The Ambient Monitoring Program of the Georgia Environmental Protection Division’s Air Protection Branch has been monitoring air quality in the State of Georgia for more than forty years. During that time, the list of monitored compounds has grown to more than 200 pollutants at approximately 40 sites in 30 counties across the state. The map below shows where the monitors are located.
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Collecting Air Samples and Data
AMP staff use special equipment to carefully collect and test the air samples, determining the concentration of pollutants in these air samples. This monitoring is performed to assess our air quality and protect the health of our citizens.
Assuring that the Data is Accurate
The AMP takes measurements under very strict protocols, using highly technical equipment, to ensure that the data we produce is accurate. The field equipment also undergoes rigorous testing, calibration and maintenance. To ensure precise data, our Quality Assurance group validates the data by conducting field tests (or audits) on the sampling equipment. These audits must meet certain established criteria. If it fails, the instrument is repaired or replaced before the next sample is taken.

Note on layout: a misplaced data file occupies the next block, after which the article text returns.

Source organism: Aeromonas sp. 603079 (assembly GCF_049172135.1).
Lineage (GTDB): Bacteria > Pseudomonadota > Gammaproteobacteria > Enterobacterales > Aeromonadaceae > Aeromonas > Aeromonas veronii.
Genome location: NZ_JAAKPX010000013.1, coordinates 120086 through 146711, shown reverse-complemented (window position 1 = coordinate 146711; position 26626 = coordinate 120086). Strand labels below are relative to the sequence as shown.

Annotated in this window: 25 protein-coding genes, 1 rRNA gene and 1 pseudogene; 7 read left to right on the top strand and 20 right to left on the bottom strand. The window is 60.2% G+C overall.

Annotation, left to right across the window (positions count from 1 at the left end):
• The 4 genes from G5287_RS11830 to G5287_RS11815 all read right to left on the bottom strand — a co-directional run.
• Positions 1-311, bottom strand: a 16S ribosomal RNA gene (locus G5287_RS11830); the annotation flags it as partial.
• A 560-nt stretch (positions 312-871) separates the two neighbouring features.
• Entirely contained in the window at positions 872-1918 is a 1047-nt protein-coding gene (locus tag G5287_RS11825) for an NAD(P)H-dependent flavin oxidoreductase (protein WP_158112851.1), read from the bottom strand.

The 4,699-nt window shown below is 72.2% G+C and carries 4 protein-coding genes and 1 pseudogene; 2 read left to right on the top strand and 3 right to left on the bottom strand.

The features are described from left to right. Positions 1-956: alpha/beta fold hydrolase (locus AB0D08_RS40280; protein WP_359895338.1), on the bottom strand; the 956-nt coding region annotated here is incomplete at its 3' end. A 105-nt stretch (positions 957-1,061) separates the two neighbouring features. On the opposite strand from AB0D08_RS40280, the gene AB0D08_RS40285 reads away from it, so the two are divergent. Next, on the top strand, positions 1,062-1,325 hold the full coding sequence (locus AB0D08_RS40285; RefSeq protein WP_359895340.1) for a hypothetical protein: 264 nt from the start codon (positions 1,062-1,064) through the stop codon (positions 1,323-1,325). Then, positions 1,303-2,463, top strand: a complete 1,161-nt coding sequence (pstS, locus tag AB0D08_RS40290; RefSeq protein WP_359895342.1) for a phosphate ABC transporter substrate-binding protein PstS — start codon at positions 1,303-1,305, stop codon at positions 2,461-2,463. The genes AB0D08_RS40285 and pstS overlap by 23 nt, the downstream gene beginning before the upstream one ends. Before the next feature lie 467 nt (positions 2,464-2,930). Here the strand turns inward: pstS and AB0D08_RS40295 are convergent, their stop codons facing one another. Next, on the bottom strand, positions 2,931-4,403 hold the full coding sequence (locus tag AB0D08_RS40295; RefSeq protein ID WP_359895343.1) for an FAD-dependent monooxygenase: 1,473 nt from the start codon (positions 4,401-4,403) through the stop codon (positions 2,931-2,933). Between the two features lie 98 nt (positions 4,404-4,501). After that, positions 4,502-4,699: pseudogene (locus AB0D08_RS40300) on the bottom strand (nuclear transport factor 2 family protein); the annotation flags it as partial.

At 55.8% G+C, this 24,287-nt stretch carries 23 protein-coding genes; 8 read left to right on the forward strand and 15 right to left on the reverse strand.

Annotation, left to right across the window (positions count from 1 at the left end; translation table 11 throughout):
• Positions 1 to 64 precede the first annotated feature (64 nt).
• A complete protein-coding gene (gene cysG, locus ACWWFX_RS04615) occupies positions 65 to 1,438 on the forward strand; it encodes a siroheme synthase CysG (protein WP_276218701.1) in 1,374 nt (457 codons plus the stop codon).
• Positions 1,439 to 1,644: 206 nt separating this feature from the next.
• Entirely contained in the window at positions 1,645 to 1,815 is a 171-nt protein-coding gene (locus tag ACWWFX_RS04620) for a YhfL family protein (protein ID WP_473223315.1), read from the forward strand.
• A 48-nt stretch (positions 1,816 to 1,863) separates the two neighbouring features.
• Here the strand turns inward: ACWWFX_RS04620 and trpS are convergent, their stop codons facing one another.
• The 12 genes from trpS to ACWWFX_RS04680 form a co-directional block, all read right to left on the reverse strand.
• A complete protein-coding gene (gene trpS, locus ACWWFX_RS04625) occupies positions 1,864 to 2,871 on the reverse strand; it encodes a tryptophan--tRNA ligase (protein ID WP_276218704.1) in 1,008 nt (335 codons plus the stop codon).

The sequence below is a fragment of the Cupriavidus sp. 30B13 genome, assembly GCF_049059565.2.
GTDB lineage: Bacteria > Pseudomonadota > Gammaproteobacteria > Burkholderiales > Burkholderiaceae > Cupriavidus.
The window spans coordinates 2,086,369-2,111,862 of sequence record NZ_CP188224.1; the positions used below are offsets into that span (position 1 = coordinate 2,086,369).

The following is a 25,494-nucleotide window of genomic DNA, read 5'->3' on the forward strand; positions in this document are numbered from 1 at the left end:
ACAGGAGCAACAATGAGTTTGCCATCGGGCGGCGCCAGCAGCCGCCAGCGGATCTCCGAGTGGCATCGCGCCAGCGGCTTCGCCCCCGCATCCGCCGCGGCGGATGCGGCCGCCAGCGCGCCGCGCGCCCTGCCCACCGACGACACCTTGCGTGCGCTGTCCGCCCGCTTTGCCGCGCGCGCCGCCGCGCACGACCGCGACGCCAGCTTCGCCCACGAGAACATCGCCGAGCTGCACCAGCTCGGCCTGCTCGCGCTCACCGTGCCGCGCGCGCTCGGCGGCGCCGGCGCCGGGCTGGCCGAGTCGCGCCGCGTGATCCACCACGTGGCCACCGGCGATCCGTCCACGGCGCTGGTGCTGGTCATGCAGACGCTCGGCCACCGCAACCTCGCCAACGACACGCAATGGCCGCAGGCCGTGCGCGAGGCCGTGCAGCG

Making the Data available
AMP provides the measurement information via the Home Page of this website, where hourly monitoring data is posted for gaseous pollutants and particulate matter. The live map shows you the air quality in your area based on the actual measurements. AMP also submits our data to EPA’s national database AIRNOW for use by EPA, researchers, and health professionals. In addition, the data is summarized in the AMP Annual Report.
What do the measurements tell us?
Data obtained for specific pollutants allows us to see chemical concentrations in the air samples. The data also helps us to understand atmospheric chemistry, and use this chemistry to develop plans that will help bring areas back in to “attainment.” Attainment means that Georgia is meeting the national quality standards.
Weather affects air quality
Weather affects air pollution. Sunlight and heat can promote ozone formation. Temperature inversions and wind can keep pollution from dispersing. Wind can also bring in more pollution - sometimes from hundreds of miles away. Conversely, wind and rain can improve air quality. For this reason, the AMP team also employs a staff of meteorologists, and manages a network of over 15 meteorological stations located throughout Georgia.
Using weather information as well as the pollution data collected from the monitors, a forecast team produces a daily ozone and PM2.5 pollution forecast - or “smog alert” - for metro Atlanta, Macon, and Columbus. With the use of the air quality index or AQI, this forecast allows citizens who are sensitive to air pollution to plan their days and limit their exposure.